Wikipedia has claimed for over two years now that John von Neumann was the "first quantum Bayesian." In context, this reads as stating that von Neumann inaugurated QBism, the approach to quantum theory promoted by Fuchs, Mermin and Schack. This essay explores how such a claim is, historically speaking, unsupported.This paper takes Wikipedia way too seriously.
Quantum Bayesianism, or QBism, is a modern defense of the Copenhagen interpretation, which was the mainstay of the XX century, but is often attack by popularist writers. Mermin advocates QBism partially by arguing that it is a modern new interpretation to compete with other modern interpretations, and partially by arguing that it is the same as what Bohr, Heisenberg, and Schroedinger promoted all along. In spite of his objections, articles on interpretations of quantum mechanics treat Copenhagen and QBism as essentially the same thing.
Von Neumann–Wigner interpretation is also a variant of Coperhagen defined by:
also described as "consciousness causes collapse [of the wave function]", is an interpretation of quantum mechanics in which consciousness is postulated to be necessary for the completion of the process of quantum measurement.This is a useful term, because a lot of people hate Copenhagen because of the role of consciousness. In this Wikipedia terminology, the von Neumann interpretation depends on consciousness, and the Copenhagen interpretation is the same thing with the consciousness stripped out.
Stacey refuses to say von Neumann was a QBist because he was not a Bayesian. There are multiple probability interpretations, and von Neumann was more of a frequentist.
At this point, you may wonder what the relation to physics is. Quantum mechanics successfully predicts atomic phenomena. What difference does it make how it is interpreted? The Feynman "shut up and calculate" school of thought says that interpretations are unnecessary distractions. When interpretations posit proliferating parallel unobservable universes, it is hard to see why there is any point to talking about such nonsense. If two interpretations have the same physical outcomes, it is hard to see how science can say one is better than the other.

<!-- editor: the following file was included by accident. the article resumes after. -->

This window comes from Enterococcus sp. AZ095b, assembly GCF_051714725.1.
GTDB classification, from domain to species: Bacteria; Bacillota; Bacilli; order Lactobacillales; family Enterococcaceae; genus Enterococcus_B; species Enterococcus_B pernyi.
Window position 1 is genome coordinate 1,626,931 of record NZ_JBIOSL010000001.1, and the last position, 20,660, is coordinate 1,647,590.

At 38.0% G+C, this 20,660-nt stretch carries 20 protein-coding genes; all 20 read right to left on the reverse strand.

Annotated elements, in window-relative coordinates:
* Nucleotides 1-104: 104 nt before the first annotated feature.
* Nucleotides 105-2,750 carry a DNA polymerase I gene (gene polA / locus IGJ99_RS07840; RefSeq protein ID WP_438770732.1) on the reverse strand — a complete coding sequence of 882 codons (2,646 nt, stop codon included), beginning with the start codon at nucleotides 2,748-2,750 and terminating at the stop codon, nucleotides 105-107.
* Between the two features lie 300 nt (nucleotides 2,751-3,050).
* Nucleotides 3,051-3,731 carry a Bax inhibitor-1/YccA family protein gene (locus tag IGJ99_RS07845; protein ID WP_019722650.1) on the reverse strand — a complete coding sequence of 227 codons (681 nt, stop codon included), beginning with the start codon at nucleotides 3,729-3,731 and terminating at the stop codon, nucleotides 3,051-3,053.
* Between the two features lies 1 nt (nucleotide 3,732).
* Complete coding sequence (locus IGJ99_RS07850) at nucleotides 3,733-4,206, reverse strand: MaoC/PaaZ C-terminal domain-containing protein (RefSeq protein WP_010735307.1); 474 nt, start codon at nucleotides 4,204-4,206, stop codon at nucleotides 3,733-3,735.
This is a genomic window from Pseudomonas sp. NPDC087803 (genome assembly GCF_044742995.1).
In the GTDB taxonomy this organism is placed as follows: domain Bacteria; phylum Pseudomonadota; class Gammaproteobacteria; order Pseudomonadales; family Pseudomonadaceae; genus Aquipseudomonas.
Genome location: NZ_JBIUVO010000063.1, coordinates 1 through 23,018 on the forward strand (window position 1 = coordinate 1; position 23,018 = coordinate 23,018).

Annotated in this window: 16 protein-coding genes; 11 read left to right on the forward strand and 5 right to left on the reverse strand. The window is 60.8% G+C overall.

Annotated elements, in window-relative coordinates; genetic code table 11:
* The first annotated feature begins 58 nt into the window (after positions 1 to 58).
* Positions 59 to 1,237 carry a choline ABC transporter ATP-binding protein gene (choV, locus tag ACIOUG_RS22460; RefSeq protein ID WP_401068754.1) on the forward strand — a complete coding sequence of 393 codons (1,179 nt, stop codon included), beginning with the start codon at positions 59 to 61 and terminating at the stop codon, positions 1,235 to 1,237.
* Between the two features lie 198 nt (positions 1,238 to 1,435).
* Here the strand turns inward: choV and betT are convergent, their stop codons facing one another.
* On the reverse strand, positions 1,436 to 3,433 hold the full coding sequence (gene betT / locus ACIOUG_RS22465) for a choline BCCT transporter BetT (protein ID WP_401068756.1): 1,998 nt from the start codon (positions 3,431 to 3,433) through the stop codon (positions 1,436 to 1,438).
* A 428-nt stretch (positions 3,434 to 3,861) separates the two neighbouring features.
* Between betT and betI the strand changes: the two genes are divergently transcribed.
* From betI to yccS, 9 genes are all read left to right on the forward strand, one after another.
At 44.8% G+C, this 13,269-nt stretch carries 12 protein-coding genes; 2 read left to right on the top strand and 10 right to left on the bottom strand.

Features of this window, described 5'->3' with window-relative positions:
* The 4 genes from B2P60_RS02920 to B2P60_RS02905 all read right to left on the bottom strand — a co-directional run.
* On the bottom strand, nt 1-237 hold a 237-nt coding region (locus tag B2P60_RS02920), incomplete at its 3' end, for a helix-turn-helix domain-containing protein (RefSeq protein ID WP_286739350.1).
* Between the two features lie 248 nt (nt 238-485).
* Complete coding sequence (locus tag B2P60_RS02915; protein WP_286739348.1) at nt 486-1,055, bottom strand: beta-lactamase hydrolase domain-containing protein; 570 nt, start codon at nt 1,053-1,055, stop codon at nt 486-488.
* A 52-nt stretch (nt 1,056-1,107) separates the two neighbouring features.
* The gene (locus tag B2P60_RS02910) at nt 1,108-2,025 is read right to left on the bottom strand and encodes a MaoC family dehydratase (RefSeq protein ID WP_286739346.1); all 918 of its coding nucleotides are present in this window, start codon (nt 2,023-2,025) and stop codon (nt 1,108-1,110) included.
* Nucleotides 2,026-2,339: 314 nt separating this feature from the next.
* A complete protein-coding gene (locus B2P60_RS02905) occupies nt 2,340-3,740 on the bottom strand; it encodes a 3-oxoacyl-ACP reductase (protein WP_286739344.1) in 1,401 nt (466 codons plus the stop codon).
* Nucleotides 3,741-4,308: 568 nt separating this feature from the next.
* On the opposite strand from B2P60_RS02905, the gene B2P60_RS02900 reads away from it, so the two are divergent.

Feynman did not actually say "shut up and calculate", but he did advocate having multiple theories for getting the same results, and criticize philosophical arguments about interpretations.
The metaphysical problem is weirder in the above paper, as the von Neumann and QBism interpretations are essentially the same physically and mathematically, but differ only in the interpretation of what a mathematical probability means. And that difference hinges on consciousness, whatever that is. Supposedly Wigner once remarked that a dog was probably sufficiently conscious to cause the collapse of a wave function (and kill Schroedinger's cat), but a rat was not. He must have realized that he was on thin ice with that.
I think that these interpretations add some clarity to quantum mechanics, but it is a mistake to take them too seriously. Some people think that quantum mechanics is a flawed theory, and it needs a new interpretation to save it. Or we need to get everyone on board some version of many-worlds. I disagree. The interesting questions are the scientific ones, and these interpretational issues barely qualify. We cannot use them in experiments, such as asking a dog to watch Schroedinger's cat and checking to see if the wave function collapses. An interpretation is just a way of thinking about the theory.